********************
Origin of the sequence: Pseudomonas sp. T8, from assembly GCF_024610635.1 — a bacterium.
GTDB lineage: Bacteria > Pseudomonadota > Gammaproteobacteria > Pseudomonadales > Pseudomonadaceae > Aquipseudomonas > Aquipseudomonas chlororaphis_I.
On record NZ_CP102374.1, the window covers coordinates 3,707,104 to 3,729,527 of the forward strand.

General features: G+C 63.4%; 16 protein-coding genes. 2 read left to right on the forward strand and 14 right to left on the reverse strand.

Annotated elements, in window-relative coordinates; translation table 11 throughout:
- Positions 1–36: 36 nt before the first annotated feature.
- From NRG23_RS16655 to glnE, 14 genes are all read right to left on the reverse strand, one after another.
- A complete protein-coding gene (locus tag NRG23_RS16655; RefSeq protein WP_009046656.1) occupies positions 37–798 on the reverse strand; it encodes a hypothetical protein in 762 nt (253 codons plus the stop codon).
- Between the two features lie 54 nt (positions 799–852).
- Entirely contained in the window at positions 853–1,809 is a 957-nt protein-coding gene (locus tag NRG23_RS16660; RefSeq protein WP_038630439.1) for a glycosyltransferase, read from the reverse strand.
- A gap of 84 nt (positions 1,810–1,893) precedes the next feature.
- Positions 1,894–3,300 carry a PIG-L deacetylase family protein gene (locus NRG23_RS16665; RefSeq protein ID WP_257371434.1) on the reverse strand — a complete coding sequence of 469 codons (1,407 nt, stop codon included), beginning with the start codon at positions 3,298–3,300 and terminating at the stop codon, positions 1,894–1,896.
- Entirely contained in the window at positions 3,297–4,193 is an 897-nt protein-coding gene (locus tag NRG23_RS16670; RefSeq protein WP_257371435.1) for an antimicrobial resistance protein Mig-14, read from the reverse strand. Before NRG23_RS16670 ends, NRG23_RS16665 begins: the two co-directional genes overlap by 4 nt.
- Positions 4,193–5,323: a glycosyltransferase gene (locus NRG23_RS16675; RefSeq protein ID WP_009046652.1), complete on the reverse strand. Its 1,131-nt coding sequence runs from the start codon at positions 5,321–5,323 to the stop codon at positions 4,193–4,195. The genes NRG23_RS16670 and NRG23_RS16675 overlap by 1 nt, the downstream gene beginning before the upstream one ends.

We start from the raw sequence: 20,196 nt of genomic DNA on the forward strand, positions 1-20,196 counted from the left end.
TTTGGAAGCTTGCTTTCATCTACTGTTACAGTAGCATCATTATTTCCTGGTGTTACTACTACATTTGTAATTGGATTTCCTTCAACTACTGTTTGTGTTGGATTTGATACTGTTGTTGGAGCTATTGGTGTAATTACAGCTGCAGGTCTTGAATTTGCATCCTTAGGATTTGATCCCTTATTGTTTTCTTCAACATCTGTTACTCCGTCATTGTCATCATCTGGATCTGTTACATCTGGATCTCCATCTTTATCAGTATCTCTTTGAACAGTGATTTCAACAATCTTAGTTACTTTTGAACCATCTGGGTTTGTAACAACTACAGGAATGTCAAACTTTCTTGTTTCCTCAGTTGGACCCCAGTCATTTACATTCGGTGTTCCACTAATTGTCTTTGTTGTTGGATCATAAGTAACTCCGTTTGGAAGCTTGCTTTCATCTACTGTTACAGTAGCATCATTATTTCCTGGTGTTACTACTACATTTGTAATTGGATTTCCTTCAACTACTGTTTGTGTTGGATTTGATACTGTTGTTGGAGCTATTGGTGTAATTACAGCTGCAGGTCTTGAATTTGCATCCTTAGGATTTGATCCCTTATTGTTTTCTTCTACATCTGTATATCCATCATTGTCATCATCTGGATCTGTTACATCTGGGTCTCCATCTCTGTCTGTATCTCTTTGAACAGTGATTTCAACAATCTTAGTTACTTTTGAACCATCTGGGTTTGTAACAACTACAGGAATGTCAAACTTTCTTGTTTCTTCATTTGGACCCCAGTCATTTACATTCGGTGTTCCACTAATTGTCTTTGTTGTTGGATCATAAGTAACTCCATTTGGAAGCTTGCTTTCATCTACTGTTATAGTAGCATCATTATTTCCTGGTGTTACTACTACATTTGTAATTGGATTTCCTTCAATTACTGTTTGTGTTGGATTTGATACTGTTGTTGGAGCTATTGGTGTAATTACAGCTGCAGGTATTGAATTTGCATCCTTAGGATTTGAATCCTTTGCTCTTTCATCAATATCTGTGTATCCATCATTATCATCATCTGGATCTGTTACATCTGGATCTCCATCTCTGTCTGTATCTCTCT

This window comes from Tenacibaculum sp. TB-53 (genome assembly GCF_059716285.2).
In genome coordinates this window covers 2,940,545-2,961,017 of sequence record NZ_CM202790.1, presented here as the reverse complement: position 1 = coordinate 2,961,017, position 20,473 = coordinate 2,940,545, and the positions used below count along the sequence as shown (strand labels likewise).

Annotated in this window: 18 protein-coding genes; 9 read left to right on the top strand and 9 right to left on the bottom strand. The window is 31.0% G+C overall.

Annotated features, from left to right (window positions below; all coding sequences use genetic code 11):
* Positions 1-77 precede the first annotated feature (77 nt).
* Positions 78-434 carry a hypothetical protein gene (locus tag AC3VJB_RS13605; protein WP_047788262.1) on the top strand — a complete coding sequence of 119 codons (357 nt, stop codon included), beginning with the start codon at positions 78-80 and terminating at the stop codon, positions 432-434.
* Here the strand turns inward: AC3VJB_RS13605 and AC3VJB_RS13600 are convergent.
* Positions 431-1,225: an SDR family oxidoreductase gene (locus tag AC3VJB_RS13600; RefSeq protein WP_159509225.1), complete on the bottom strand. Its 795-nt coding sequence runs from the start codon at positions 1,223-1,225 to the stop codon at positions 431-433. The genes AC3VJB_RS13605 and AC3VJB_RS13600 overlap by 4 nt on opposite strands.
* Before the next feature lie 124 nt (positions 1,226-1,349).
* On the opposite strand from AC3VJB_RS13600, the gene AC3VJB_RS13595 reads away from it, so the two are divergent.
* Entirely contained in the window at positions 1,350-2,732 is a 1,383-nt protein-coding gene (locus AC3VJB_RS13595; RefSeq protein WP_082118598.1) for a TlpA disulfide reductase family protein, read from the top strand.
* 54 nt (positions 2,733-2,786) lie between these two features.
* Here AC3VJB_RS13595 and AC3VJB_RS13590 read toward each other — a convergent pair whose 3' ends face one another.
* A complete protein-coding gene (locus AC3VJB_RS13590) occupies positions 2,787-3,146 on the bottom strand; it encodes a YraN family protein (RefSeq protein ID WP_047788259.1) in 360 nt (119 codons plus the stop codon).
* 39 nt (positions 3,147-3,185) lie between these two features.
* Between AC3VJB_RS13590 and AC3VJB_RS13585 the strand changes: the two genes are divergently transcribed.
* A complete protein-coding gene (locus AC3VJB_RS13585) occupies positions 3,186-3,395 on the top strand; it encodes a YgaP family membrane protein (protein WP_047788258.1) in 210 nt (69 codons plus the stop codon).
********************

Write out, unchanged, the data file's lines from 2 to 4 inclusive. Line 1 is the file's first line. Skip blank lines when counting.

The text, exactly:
GTDB lineage: Bacteria > Pseudomonadota > Gammaproteobacteria > Pseudomonadales > Pseudomonadaceae > Aquipseudomonas > Aquipseudomonas chlororaphis_I.
On record NZ_CP102374.1, the window covers coordinates 3,707,104 to 3,729,527 of the forward strand.

General features: G+C 63.4%; 16 protein-coding genes. 2 read left to right on the forward strand and 14 right to left on the reverse strand.